It can be said that Boston is the cradle of American liberty, the very spirit of America. It is also the place where a group of militiamen became an army, and a place where America’s first soldiers found their first commanding general. The victory in Boston is hard to overstate. In the words of a grateful anonymous New Englander, published in 1775 in the New England Gazette, he praised America’s First Soldiers:
“Your exertions in the cause of freedom, guided by wisdom
…and courage, have gained the love and confidence of your
grateful Countrymen…and they look [and] trust that you
will be the guardians of America…I have the honor
to be an American…among the free…who are
defended by your valor... ”5
I grew up in Burlington, Massachusetts a bicycle ride from nearby Lexington. I could jump on my red, 3 speed, Phillips Raleigh bicycle and race down Lexington Street, turn left onto the Middlesex Turnpike until the road forks. There I bear right onto Adams Street, go by the sand pit and I am in Lexington. From there it is all downhill, as Adams Street becomes Hancock Street - over the old railroad tracks and I am at Lexington Green. The streets are the very same ones that existed in Colonial Times. Roads that Colonial Militia men would have traveled as they gathered into America’s first army. It is a summer’s day in my New England childhood. I am surrounded by large full green trees offering shade. The grass cool as I rest surveying the history all around me.
I see the buildings surrounding the Green. They seem mostly white with black shutters. There is a large white church and the steeple towers above me into the skyline, a reminder that God still looks upon this hallowed place. There is another building, distinguishable by its yellow exterior, Buckman’s Tavern. Walking, I see the monuments and flagpoles. I walk until I am face to face with a huge green man. Captain John Parker, a Minuteman who commanded America’s first soldiers, on Lexington Green on April 19, 1775. His statue dominates the monuments and attaches a name to the sacrifice made here so long ago. Look and you will find his words carved into stone and American legend:
"Stand your ground; don't fire unless fired upon,
but if they mean to have a war, let it begin here.”
I have walked the long field at Gettysburg, where Picket’s Virginians died for the immortal General Robert E. Lee, falling at the high water mark of the South’s, “Lost Cause.” I have walked the Somme, and Verdun on the western plains of France. Verdun is still haunting, its name conjures images of a place other worldly. To the European Continent a place that represents senseless slaughter. I have been humbled by the massive and moving World War I memorial at Vimy Ridge, outside Arras in Western France. It was there that I traced my great grandfather’s name, M.R. McNutt which is carved into the stone pillars, memorializing my family’s contribution to our freedom. I have been to Bastogne and walked the Ardennes Forrest seeing there a place that only wishes to forget its past. I have walked Omaha Beach and the bluffs above, where thousands of Americans find their final resting place, their stunning white gravestones facing west, forever looking back from whence they came. It is a vivid reminder of the ultimate price others willingly paid for our liberty and freedom.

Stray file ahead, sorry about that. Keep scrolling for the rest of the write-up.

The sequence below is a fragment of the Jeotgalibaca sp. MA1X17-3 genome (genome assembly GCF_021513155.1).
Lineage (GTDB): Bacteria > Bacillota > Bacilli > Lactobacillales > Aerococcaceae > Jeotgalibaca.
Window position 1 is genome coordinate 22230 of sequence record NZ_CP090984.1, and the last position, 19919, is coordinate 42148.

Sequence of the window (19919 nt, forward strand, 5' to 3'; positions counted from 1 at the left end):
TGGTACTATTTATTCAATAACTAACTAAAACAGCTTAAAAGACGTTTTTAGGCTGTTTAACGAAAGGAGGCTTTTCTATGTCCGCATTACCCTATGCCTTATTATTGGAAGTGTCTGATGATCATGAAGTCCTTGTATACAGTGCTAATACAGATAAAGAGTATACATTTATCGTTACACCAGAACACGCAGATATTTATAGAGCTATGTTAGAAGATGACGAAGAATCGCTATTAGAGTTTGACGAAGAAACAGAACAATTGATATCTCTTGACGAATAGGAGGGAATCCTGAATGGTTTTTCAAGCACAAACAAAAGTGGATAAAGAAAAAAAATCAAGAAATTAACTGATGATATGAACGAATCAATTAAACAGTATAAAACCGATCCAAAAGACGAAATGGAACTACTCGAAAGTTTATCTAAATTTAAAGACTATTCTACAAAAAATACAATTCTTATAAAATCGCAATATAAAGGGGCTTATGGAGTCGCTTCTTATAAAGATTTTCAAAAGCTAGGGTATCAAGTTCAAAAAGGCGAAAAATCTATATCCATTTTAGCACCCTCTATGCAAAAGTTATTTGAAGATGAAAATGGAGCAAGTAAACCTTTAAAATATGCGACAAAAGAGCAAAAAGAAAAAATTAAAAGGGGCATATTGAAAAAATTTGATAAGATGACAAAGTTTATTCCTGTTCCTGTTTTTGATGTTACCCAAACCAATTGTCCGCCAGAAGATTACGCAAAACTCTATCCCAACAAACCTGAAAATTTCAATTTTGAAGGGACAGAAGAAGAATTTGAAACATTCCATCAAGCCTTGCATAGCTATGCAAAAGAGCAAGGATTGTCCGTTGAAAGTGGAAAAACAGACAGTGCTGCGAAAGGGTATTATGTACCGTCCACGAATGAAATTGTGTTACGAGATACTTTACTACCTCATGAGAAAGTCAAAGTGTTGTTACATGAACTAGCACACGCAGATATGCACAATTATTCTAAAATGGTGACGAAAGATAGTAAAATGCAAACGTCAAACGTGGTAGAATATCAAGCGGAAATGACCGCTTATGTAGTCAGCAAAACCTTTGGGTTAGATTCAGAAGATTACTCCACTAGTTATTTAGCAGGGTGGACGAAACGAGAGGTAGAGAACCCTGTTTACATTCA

Lexington Green is a place that I first understood the price American’s have paid for their freedom. Here in a quaint New England town history was made when America’s First Soldiers stared down the barrels of British guns of tyranny and repression. Here first stood America’s finest, in my back yard. It was here that my journeys to far off battlefields began, with a summer’s bike ride to a place where I could see and touch history. A place I never forget as my journeys continue and I uphold my mission:
“Don’t Let Their Glory Fade”
Amelia McNutt, Director
Normandy Research Foundation
Hakim, Joy. From Colonies to Country. New York: Oxford UP, 2005. P.73
Micklos, John. Why We Won the American Revolution, Berkeley Heights, NJ: Enslow, 2013. P. 10
Conway, Moncure Daniel. Emerson at Home and Abroad. Boston: Osgood, 1882 P. 135
4. Walker, Paul K. Engineers of Independence, Washington, DC: Historical Division, Office of Chief Engineers, 1981. P. 55
5. McCullough, David. 1776 New York: Simon & Schuster, 2005. P. 62
Fleming, Thomas J. Liberty!: The American Revolution. New York: Viking Press, 1997. Print
Henretta, James A, and David Brody. America A Concise History, New York:
Bedford / St. Martin’s, 2010. Print
McCullough, David. 1776 New York: Simon & Schuster, 2005. Print
Lockhart, Paul. Bunker Hill: America’s Greatest Battle? Military History Quarterly, May 3, 2011,
D-Day 6th June 1944 Operation Overlord Landings and the Battle of Normandy. http://www.6juin1944.com/assaut/utah/en_index.php